In organizing the show, Eaton had the help of art sleuth Colette Loll, expert on the evidence used to expose forgeries and fakes. Loll was instrumental in arranging the loan of a number of important exhibits. Loll says, “I’m an investigator – that’s what I do. What started me on this path, I was doing my master’s in decorative arts, and I was fascinated by fake hallmarks on silver and fake maker’s marks on porcelain. I became intrigued with what people would do to increase the monetary value of an object. I went to Italy and did postgraduate work in international art crime. At the same time, my brother was running the FBI office in Rome, so he connected me with some of his colleagues in the FBI and Homeland Security.”
Loll continues, “When I moved back to Washington, I did some training in the State Department’s Cultural Heritage Center protection program, and I actually trained federal agents in forgery investigation. I opened a small boutique firm called Art Fraud Insights. That set me on an interesting path. I work with governments, collectors, institutions and insurance companies. I work with technology companies that are trying to provide a solution to the prolific problem of fakes and forgeries. I am particularly interested in scientific analysis, which I believe will play a greater and greater role in attribution. While connoisseurship is a very important part of the attribution process, it’s also highly subjective and sometimes connoisseurs get it wrong.”
Loll had organized a traveling exhibition called “Intent to Deceive,” which focused on a psychological and criminal profile of five famous forgers. She contacted Linda Eaton at Winterthur because the curator had done an earlier fakes and forgeries exhibition about 20 years ago. Together, they decided to create a more inclusive show that would attract a broader spectrum of visitors with tales of fake wine, couture and signed sports memorabilia.
For a major draw in the fashion aisle, she pointed out, “We have a real Birkin and a super-fake Birkin, lent by a celebrity sports wife. She went to sell it and discovered it wasn’t authentic. It had actually passed through Spa Hermes to be professionally cleaned and they didn’t discover that it was a fake. We have the handbags side by side with all the little hallmarks of how you tell the difference. We also have real and fake Dior sunglasses and Chanel suits. With fashion, you have authorized and unauthorized copies, which leads to a spiraling decline in quality as you move down the food chain from the original design.”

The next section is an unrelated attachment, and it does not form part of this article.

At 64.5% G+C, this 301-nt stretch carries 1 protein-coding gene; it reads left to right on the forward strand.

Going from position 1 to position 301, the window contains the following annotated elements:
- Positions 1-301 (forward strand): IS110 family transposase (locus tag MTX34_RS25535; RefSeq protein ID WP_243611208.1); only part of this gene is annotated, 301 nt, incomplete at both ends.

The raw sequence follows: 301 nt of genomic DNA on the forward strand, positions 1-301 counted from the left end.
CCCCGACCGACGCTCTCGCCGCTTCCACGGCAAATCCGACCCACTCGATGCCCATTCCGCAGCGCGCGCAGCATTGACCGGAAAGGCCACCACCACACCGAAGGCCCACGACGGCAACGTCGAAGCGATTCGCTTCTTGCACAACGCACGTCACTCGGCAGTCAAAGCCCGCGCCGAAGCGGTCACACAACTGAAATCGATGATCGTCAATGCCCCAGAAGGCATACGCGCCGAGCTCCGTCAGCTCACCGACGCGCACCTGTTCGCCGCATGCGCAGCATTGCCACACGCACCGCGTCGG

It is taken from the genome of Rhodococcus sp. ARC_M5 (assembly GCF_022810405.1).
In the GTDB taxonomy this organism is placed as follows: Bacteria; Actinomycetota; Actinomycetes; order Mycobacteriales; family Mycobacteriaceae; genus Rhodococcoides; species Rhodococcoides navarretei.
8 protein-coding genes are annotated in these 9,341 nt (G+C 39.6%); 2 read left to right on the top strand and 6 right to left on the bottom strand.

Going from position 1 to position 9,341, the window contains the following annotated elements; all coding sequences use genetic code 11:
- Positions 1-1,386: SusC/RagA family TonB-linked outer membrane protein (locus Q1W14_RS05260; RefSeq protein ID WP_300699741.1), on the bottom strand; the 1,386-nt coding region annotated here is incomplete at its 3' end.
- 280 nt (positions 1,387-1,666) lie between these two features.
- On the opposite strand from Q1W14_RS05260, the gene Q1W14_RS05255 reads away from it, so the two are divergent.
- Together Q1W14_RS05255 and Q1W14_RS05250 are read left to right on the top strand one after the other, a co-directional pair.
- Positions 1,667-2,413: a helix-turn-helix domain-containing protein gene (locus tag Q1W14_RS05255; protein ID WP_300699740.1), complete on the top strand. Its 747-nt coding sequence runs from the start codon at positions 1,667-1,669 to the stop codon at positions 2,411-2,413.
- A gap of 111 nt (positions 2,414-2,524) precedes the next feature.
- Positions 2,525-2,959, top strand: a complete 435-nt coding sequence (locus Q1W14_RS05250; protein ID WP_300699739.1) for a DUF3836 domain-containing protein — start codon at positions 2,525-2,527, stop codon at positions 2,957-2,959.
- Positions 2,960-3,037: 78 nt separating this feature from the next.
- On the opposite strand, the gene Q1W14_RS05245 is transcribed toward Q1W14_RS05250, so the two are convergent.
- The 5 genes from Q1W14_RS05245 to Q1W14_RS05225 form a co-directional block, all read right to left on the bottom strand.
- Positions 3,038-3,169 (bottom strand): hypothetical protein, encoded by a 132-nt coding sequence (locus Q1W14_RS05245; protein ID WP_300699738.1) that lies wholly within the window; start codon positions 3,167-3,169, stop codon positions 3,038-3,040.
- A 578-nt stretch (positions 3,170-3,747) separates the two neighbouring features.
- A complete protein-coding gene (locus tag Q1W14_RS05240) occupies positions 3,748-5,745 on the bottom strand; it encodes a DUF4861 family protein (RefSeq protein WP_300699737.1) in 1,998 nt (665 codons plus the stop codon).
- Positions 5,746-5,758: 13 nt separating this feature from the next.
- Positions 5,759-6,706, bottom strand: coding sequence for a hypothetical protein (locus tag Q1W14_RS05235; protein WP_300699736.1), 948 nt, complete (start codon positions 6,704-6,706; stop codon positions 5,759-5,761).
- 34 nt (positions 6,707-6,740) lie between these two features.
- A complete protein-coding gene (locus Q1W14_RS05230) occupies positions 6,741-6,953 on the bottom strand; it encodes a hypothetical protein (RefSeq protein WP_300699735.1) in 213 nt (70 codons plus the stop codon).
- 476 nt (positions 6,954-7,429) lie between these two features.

The exhibition led to new investigations in the fine arts. Loll notes, “Science can be used to prove that something is unauthentic, but it can also be used to prove that something is authentic. We have a wonderful de Kooning portrait in the exhibition that, because of the analysis we did, we could prove to be authentic. There are also several objects in the exhibition where Winterthur conservators were able to prove definitely that something was inauthentic. The show really covered the spectrum. It could be fake, it could be a mistake, it could be a misattribution, it could be a mystery. Sometimes, there wasn’t enough information available in the past. The science wasn’t advanced enough to give us the information it can give us today. Or maybe it was simply an optimistic misattribution. That happens a lot when collectors get involved, they get overly optimistic.”
Loll says in conclusion, “Many of the stories are actually tied to court cases and actual prosecutions. The FBI was one of our lenders. Some of our objects came right out of the evidence storage room. We talk about the evidence presented and what happened to the perpetrator. What was the penalty? A fine or jail time? In some cases, we still don’t know all the answers. We’re just presenting all the pieces of the puzzle. Sometimes they all fit together and sometimes we’re left scratching our heads. The market for fakes and forgeries follows collector trends and mirrors what the art market is doing. The gap between supply and demand is where the forger lives. He sits in that gap and supplies the market with what it’s looking for. We end with a quote from Henry Francis du Pont to the effect that it’s so much pleasanter to hear about these fakes before purchasing them than after.”
Winterthur Museum, Garden and Library is at 5105 Kennett Pike (Route 52). For more information, www.winterthur.org or 800-448-3883.
Journalist Karla Klein Albertson writes about decorative arts and design.